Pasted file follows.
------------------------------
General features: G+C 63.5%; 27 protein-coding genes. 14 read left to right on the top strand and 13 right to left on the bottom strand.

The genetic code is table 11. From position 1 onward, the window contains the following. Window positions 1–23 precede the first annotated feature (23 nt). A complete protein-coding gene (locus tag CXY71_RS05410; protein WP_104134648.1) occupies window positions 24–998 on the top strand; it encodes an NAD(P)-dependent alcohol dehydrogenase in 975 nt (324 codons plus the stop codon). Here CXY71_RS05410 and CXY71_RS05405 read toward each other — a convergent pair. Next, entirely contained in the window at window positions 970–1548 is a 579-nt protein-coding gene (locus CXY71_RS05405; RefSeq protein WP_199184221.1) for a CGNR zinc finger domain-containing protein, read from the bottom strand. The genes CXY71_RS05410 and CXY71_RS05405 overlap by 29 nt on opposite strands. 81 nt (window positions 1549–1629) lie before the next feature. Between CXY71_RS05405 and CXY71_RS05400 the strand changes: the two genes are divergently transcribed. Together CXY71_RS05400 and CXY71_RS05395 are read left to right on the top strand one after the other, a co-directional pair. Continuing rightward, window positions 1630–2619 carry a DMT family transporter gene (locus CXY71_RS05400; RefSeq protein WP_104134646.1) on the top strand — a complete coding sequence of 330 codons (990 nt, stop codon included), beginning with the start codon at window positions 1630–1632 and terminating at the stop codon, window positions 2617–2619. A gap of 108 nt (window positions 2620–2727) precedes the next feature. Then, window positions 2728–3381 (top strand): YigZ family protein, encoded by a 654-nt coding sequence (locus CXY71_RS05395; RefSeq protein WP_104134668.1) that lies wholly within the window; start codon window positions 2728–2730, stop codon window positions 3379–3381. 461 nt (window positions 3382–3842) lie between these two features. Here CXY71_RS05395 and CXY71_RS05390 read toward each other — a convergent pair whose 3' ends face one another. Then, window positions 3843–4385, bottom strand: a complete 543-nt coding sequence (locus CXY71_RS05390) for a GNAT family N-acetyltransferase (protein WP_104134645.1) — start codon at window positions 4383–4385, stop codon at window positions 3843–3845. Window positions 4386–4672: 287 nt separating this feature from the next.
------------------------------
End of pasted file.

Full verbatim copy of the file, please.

General features: G+C 63.5%; 27 protein-coding genes. 14 read left to right on the top strand and 13 right to left on the bottom strand.

The genetic code is table 11. From position 1 onward, the window contains the following. Window positions 1–23 precede the first annotated feature (23 nt). A complete protein-coding gene (locus tag CXY71_RS05410; protein WP_104134648.1) occupies window positions 24–998 on the top strand; it encodes an NAD(P)-dependent alcohol dehydrogenase in 975 nt (324 codons plus the stop codon). Here CXY71_RS05410 and CXY71_RS05405 read toward each other — a convergent pair. Next, entirely contained in the window at window positions 970–1548 is a 579-nt protein-coding gene (locus CXY71_RS05405; RefSeq protein WP_199184221.1) for a CGNR zinc finger domain-containing protein, read from the bottom strand. The genes CXY71_RS05410 and CXY71_RS05405 overlap by 29 nt on opposite strands. 81 nt (window positions 1549–1629) lie before the next feature. Between CXY71_RS05405 and CXY71_RS05400 the strand changes: the two genes are divergently transcribed. Together CXY71_RS05400 and CXY71_RS05395 are read left to right on the top strand one after the other, a co-directional pair. Continuing rightward, window positions 1630–2619 carry a DMT family transporter gene (locus CXY71_RS05400; RefSeq protein WP_104134646.1) on the top strand — a complete coding sequence of 330 codons (990 nt, stop codon included), beginning with the start codon at window positions 1630–1632 and terminating at the stop codon, window positions 2617–2619. A gap of 108 nt (window positions 2620–2727) precedes the next feature. Then, window positions 2728–3381 (top strand): YigZ family protein, encoded by a 654-nt coding sequence (locus CXY71_RS05395; RefSeq protein WP_104134668.1) that lies wholly within the window; start codon window positions 2728–2730, stop codon window positions 3379–3381. 461 nt (window positions 3382–3842) lie between these two features. Here CXY71_RS05395 and CXY71_RS05390 read toward each other — a convergent pair whose 3' ends face one another. Then, window positions 3843–4385, bottom strand: a complete 543-nt coding sequence (locus CXY71_RS05390) for a GNAT family N-acetyltransferase (protein WP_104134645.1) — start codon at window positions 4383–4385, stop codon at window positions 3843–3845. Window positions 4386–4672: 287 nt separating this feature from the next.